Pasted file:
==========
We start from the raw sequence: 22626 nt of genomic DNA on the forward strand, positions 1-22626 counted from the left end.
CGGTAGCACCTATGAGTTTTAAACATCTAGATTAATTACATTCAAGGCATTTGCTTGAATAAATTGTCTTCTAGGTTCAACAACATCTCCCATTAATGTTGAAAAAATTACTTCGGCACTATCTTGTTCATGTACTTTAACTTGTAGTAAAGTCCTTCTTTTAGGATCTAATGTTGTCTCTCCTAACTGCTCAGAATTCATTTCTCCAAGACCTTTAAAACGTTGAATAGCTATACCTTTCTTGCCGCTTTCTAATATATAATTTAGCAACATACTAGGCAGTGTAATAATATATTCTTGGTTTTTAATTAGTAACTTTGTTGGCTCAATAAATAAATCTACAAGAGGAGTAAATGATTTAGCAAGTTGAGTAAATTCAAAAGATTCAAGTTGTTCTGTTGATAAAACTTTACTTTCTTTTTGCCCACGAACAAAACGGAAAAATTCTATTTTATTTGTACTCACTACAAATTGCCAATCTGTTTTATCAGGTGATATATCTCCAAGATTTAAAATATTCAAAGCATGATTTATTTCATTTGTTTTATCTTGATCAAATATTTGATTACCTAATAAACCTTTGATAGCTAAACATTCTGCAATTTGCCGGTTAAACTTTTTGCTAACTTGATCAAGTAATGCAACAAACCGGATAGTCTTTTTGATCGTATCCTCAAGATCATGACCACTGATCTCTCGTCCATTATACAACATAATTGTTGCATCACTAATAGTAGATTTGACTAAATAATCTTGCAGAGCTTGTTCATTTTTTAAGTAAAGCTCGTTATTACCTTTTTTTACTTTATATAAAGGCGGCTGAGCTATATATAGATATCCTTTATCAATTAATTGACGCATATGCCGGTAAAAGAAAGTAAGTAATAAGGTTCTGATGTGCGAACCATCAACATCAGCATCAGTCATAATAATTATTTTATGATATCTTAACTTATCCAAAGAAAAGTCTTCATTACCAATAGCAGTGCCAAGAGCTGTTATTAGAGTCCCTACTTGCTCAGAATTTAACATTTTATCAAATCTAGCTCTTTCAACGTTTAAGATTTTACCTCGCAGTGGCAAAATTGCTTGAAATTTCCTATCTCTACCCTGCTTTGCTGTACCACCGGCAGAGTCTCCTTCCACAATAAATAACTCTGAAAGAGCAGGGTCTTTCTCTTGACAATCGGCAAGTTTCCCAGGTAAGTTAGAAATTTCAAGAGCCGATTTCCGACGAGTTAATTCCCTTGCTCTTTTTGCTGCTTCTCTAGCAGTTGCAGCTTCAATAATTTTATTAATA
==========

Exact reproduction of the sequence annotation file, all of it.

We start from the raw sequence: 22626 nt of genomic DNA on the forward strand, positions 1-22626 counted from the left end.
CGGTAGCACCTATGAGTTTTAAACATCTAGATTAATTACATTCAAGGCATTTGCTTGAATAAATTGTCTTCTAGGTTCAACAACATCTCCCATTAATGTTGAAAAAATTACTTCGGCACTATCTTGTTCATGTACTTTAACTTGTAGTAAAGTCCTTCTTTTAGGATCTAATGTTGTCTCTCCTAACTGCTCAGAATTCATTTCTCCAAGACCTTTAAAACGTTGAATAGCTATACCTTTCTTGCCGCTTTCTAATATATAATTTAGCAACATACTAGGCAGTGTAATAATATATTCTTGGTTTTTAATTAGTAACTTTGTTGGCTCAATAAATAAATCTACAAGAGGAGTAAATGATTTAGCAAGTTGAGTAAATTCAAAAGATTCAAGTTGTTCTGTTGATAAAACTTTACTTTCTTTTTGCCCACGAACAAAACGGAAAAATTCTATTTTATTTGTACTCACTACAAATTGCCAATCTGTTTTATCAGGTGATATATCTCCAAGATTTAAAATATTCAAAGCATGATTTATTTCATTTGTTTTATCTTGATCAAATATTTGATTACCTAATAAACCTTTGATAGCTAAACATTCTGCAATTTGCCGGTTAAACTTTTTGCTAACTTGATCAAGTAATGCAACAAACCGGATAGTCTTTTTGATCGTATCCTCAAGATCATGACCACTGATCTCTCGTCCATTATACAACATAATTGTTGCATCACTAATAGTAGATTTGACTAAATAATCTTGCAGAGCTTGTTCATTTTTTAAGTAAAGCTCGTTATTACCTTTTTTTACTTTATATAAAGGCGGCTGAGCTATATATAGATATCCTTTATCAATTAATTGACGCATATGCCGGTAAAAGAAAGTAAGTAATAAGGTTCTGATGTGCGAACCATCAACATCAGCATCAGTCATAATAATTATTTTATGATATCTTAACTTATCCAAAGAAAAGTCTTCATTACCAATAGCAGTGCCAAGAGCTGTTATTAGAGTCCCTACTTGCTCAGAATTTAACATTTTATCAAATCTAGCTCTTTCAACGTTTAAGATTTTACCTCGCAGTGGCAAAATTGCTTGAAATTTCCTATCTCTACCCTGCTTTGCTGTACCACCGGCAGAGTCTCCTTCCACAATAAATAACTCTGAAAGAGCAGGGTCTTTCTCTTGACAATCGGCAAGTTTCCCAGGTAAGTTAGAAATTTCAAGAGCCGATTTCCGACGAGTTAATTCCCTTGCTCTTTTTGCTGCTTCTCTAGCAGTTGCAGCTTCAATAATTTTATTAATA